Wednesday, January 27, 2016

I Follow Jesus. So Why am I Still Such a Big Mess!?

Jesus has come into my life and taken hold of me. He has rescued me from slavery to sin, given me new life, and made me a child of God. Yet I still live mostly for myself, afraid to go beyond my own limits. God has given Himself to me, but where is my love? Why is it so small?

So much of me still sleeps in superficial preoccupations. God's life in me is hidden away, buried, constrained by all my own nonsense. I am alive in Christ, but wounded. Even when I want to walk, I limp badly.

If there is anythinganything at allthat has real value in my life, it comes from the grace of Jesus. He really does act and renew my particular life, in such a way that it is clear to me that I must never let go of Him.

Jesus is building up my humanity. I want to let Him work in me, change me, and empower me to cooperate with His loving plan for me as a human person destined for eternal life.

There is a lot of work to be done.

I am still a mixture of genuine aspirations and hypocrisy, possibilities and failures, faith and love and sin and mediocrity, hope and the struggle against falling back into fear. I have a few poor and fragile intentions to do God's will, to be true, good and beautiful, along with some not-so-good character flaws, a desire to live deeply but also inclinations to pride, stubbornness, vanity, and laziness.

Then there is my overall disposition: I try to be loyal, perceptive, affectionate, and intuitive, but I have a quirky personality that is sometimes overconfident and other times painfully insecure. I have "a beautiful mind" wanting to think deeply but always thinking all over the place and ready to find some problem to worry about, some situation to overthink, or some way to overcomplicate an easy task. I have a lot of education, and I can speak and write with some skill. I also have some poetic insight and some craft when it comes to turning a phrase. I have a sympathetic temperament, an artistic sensibility, and a love for music. I have reached the age where I have a fair amount of life experience, but little wisdom and many rough spots, disappointments, unresolved conflicts, and scars. I still have vast gaps of emotional immaturity, and of course a neurologically dysfunctional brain, other health problems, disability, insomnia, and just the ordinary "weight" the human condition. And I can't even begin to understand all the stuff that is going on in the "subconscious" (or whatever it is), that vast murky underworld beneath my awareness.

What we have here in John Janaro is a big mess! Lord, have mercy on me. Help me! I keep seeking Him and I keep praying. With all of this mess, I still have hope because my hope is in Him, and all the weakness in me reminds me of how much I need to stay with Him.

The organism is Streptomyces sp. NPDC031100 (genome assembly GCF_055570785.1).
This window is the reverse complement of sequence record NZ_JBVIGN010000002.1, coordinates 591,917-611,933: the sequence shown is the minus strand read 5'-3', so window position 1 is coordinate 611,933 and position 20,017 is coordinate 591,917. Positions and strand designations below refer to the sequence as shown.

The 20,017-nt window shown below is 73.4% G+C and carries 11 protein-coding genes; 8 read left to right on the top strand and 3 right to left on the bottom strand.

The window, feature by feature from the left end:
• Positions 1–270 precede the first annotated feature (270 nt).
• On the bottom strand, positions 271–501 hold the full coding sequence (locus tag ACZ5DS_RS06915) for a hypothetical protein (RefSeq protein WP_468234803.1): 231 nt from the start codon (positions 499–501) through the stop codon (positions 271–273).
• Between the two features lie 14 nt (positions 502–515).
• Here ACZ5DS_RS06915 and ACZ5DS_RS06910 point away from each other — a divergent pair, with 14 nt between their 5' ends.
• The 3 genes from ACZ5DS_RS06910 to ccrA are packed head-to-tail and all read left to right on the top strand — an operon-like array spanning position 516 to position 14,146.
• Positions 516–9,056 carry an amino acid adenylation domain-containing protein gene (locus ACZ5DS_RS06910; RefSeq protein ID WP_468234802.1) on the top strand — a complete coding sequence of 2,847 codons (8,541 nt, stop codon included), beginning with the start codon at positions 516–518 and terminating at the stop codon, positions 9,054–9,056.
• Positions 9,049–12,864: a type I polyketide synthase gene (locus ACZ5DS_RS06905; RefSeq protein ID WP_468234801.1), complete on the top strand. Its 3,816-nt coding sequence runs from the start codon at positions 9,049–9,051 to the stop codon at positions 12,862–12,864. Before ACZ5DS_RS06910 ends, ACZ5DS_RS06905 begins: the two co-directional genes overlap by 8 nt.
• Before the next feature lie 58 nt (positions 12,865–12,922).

But then I turn around and judge other people. I judge other people? How preposterous!

We really have to love people.

That doesn't mean we ignore when they are being self-destructive and destructive of others. Of course we must bear witness to the hope that is in us, and the One who has embraced us. We must try to help people, but always we must endeavor to see them as God sees them, with real love.

Here we have to be especially humble, because only God truly knows the depths of any person. Even when we know what's true and real and we see externally the wrong behavior of another, we don't know all that's going on inside that other person.

I gather from my own experience that the inner world of every human being is basically pretty freaky.

Jesus needs our love to touch deep places in the lives of others that we will never understand. This mystery, along with our awareness of our own weakness, should make us humble lovers.

If we have been given some of that bread that is the Word of God, and we see someone hungry, we must share it, not by bending down and offering a few crumbs, but by being with them, and sharing both the gift and our common poverty. If they turn away from us, we still have to stayas best we canand share their suffering.

For we are all poor, poor, poor human beings. Whatever our circumstances, we all have hearts made for God. We are poor and hungry and invested with a desire that refuses to die even when it turns to desperation. We are wounded and, somewhere in the midst of all our freakiness, we are longing for healing.

I am a poor Christian. How can I be a witness? Certainly not by pointing to myself and saying, "look how great I am." But Someone Else has come into my life and awakened an unconquerable hope that my poverty might be transformed into humility and love. I don't know how this will reach its fulfillment, but this hope engenders trust in Him, moment by moment, and I begin to find healing.

This is something that can become visible in my poor world.

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